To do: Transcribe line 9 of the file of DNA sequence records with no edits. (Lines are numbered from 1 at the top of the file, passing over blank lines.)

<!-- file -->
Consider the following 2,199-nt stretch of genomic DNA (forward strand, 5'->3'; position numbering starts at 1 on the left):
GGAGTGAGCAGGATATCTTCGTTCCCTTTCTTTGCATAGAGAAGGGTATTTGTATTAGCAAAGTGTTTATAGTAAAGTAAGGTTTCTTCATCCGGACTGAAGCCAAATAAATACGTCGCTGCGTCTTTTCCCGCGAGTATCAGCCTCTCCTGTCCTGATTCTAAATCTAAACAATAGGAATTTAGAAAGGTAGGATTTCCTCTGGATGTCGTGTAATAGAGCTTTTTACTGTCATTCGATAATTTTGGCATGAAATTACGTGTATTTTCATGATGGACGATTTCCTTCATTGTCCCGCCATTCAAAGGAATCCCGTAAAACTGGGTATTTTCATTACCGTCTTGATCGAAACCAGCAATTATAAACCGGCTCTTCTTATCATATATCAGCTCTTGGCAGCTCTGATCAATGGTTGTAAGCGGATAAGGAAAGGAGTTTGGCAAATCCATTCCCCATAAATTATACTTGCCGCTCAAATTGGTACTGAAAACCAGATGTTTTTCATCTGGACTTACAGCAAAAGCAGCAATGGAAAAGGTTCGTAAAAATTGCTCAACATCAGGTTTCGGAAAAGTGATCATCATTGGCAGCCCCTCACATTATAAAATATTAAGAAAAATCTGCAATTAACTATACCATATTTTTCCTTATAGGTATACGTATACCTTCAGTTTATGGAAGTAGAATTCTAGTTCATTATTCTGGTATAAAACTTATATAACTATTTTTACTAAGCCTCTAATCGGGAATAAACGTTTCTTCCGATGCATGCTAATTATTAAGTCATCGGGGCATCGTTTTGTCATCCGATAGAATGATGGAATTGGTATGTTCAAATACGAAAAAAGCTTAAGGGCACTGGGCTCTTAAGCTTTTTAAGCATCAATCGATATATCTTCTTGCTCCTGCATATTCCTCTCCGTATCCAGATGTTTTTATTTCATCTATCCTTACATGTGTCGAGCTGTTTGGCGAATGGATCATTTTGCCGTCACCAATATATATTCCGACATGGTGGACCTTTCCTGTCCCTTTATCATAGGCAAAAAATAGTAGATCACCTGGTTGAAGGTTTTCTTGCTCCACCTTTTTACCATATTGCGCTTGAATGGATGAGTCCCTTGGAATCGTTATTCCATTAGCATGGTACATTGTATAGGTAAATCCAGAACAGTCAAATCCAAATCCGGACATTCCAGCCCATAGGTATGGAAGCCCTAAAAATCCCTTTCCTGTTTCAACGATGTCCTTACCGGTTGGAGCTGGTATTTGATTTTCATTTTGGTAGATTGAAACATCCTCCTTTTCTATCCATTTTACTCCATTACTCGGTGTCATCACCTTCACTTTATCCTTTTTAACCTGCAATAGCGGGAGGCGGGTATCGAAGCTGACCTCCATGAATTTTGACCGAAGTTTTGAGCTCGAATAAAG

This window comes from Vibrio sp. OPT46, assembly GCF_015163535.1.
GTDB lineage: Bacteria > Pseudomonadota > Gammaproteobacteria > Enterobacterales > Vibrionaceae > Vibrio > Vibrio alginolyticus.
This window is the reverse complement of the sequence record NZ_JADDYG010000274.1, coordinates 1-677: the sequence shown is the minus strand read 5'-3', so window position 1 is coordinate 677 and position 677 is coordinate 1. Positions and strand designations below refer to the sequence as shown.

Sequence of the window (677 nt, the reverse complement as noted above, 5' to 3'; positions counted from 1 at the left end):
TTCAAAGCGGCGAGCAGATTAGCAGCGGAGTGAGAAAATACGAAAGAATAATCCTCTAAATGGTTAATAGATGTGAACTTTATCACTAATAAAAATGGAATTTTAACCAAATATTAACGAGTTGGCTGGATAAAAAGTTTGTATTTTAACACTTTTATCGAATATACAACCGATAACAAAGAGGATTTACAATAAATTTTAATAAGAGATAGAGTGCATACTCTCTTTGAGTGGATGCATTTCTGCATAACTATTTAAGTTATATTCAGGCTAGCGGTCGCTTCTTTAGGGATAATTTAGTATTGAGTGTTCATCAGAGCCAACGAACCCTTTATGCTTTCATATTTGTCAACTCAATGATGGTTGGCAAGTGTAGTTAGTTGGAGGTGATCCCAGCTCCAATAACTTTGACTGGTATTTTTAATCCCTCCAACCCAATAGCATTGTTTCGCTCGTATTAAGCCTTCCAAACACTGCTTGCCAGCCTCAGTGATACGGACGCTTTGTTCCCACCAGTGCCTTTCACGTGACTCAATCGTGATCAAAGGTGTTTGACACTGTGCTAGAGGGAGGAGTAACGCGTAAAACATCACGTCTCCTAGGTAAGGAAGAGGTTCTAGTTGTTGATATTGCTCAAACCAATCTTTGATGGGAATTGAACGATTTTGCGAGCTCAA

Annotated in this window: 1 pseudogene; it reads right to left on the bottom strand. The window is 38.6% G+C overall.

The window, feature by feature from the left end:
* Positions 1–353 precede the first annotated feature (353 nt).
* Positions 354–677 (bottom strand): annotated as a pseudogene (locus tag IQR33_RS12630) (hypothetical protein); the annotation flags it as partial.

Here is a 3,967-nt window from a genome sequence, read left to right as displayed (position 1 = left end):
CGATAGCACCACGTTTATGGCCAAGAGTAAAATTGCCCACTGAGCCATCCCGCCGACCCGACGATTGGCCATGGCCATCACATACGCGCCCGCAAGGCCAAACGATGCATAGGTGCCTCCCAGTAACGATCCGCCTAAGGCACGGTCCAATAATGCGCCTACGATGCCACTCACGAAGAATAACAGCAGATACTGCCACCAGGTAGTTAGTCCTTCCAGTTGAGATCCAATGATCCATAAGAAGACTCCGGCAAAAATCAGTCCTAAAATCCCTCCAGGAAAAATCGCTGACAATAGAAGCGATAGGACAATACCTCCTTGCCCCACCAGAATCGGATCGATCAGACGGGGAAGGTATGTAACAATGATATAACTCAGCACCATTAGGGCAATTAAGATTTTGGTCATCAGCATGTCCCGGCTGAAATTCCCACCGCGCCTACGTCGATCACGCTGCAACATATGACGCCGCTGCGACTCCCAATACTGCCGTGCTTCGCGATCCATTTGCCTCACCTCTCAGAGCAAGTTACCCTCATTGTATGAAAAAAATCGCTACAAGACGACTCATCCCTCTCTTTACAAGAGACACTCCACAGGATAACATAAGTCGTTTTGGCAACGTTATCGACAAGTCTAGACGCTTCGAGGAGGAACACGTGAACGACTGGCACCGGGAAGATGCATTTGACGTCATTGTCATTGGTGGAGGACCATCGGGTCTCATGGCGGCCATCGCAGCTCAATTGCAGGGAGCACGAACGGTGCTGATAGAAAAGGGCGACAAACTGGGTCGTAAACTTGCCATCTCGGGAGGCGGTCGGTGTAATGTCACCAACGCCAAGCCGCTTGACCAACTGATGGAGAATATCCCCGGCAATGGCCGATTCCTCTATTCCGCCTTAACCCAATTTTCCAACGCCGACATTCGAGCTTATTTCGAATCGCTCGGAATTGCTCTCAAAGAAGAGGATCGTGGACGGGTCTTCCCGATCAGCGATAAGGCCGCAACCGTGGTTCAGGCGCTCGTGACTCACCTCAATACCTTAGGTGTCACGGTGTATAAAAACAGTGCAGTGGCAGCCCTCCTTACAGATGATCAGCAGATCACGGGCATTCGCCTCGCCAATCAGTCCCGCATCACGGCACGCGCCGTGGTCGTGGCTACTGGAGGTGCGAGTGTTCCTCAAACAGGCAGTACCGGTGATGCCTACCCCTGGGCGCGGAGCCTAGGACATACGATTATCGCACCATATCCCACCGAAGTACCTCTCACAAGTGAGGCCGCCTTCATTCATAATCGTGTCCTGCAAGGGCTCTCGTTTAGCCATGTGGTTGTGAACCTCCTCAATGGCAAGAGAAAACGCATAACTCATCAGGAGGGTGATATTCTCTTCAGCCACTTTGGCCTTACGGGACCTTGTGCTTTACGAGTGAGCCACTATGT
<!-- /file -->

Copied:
The window, feature by feature from the left end: